In 2004, musician Michael Franti and a small camera crew traveled into the hearts of Baghdad, the West Bank and the Gaza Strip - not the Black Hawk-covered main streets that John McCain ambled through, nor the ones that resemble any open-air markets in Indiana, but the red zones, the burned-out shells of former buildings, the areas not particularly well-suited to public relations.
Franti’s goal was organizing and shooting the documentary “I Know I’m Not Alone,” which set out to illustrate the human cost of war in as much of a firsthand manner as his methods would allow.
“Alone” was released simultaneously in 2006 with a companion CD, “Yell Fire!” a fierce, poignant rebuke to the Bush administration’s rush to war. Lines like “Those who start wars never fight them/Those who fight wars never like them” were wrapped in Franti’s traditional dub and reggae-inflected rock, and resulted in one of the strongest, most cohesive records in a career split evenly between music and activism.
“You never want a song to become a sermon,” said Franti. “You want it to be a melody, something to sing to and be inspired by, something where the groove can carry the listener and make them dance. You want to find ways to phrase things that leave a lot to the imagination, but takes people who are listening on a journey somewhere.”
These are big aspirations, and over the course of his two-decade career, Franti’s endeavored to reach them in wildly different arenas. Franti began his musical life as a highly agitated MC with a Darth Vader voice and a penchant for layering dense, tumbling rhymes over a Public Enemy-sized wall of noise; with the Disposable Heroes of Hiphoprisy he sprayed fire at an increasingly tuned-out society (“Television, Drug of the Nation”) and more direct targets (in his funky reworking of the Dead Kennedys’ “California Uber Alles”).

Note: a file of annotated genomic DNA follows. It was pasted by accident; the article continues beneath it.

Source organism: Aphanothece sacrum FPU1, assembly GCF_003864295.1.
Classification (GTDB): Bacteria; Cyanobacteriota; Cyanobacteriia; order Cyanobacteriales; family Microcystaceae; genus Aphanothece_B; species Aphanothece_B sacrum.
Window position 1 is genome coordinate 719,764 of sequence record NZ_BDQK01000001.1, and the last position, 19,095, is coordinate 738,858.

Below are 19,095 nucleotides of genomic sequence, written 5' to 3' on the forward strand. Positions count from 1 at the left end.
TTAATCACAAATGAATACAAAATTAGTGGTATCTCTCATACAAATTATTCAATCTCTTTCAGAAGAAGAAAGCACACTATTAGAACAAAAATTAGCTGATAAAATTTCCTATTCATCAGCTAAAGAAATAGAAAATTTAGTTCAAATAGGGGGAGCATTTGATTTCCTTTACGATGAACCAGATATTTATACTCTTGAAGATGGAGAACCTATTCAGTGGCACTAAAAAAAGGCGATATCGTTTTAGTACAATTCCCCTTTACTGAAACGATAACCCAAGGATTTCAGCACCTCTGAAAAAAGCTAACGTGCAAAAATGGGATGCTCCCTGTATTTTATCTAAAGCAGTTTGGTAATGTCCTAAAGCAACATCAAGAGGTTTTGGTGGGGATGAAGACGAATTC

But the intervening years with the organic, soulful band Spearhead cooled Franti out and found him drifting into territories that were still politically wary, but increasingly hopeful. Spearhead found a little MTV love with 1996’s homeless story “Hole in the Bucket”; the band’s 2003 record “Everyone Deserves Music” was something of an update of “What’s Going On” for a generation being raised on war.
But “Yell Fire!” took on war full-throttle: “They tellin’ you to never worry about the torture/They tellin’ you that you’ll never see the horror/Spend it all today and we will bill you tomorrow.”
These days, a few years removed from his initial journey, Franti says a few things have changed.
“Definitely the attitude in our country has,” he said. “When I first went to the Middle East in June of 2004, about 70 percent of the people were in support of the war in Iraq. Now it’s the opposite.”
Such a shift can’t be attributed to one thing, he said. “As much as the Bush administration has tried to convince Americans that this is the right way, the truth has slowly filtered out. Just the cost alone - we’re spending a billion a month over there, while our schools, our health care, our roads and services and economy are failing - people see that wilting up. I think the people spoke in the last election, but now that the Democratic party has yet to fulfill their campaign promises about stopping the war, I think they’ll speak even louder in the next one.”
There’s a hint of optimism in his voice when he says this. “I think the optimism comes from that people are beginning to talk about how they want to be viewed by the rest of the world. Do we want to be seen as a nation who, when its leader speaks at the U.N., no one believes a word, or do we want to be willing to share what we have here, in what’s really a blessed country of abundance?”
Franti says his next record, due in 2008, will be at least a little more dance floor-oriented, though it won’t, of course, abandon his politics entirely. He also recently published a children’s book “What I Be,” based on one of his songs. But throughout all his projects, it’s impossible to separate the man from the music, or the message.
“Everything revolves around music, everything I do politically, in terms of films or writing stories or whatever. It all comes from my musical experiences,” Franti said. “If I’m not working, I’m just sitting in the living room playing acoustic guitar or singing with friends. It’s really the point of my life.”
// Sound Affects
"The man whose songs were recorded by Johnny Cash, Alan Jackson, Ricky Skaggs, David Allan Coe, The Highwaymen, and countless others succumbs to time’s cruel cue that the only token of permanence we have to offer are the effects of shared moments and memories.READ the article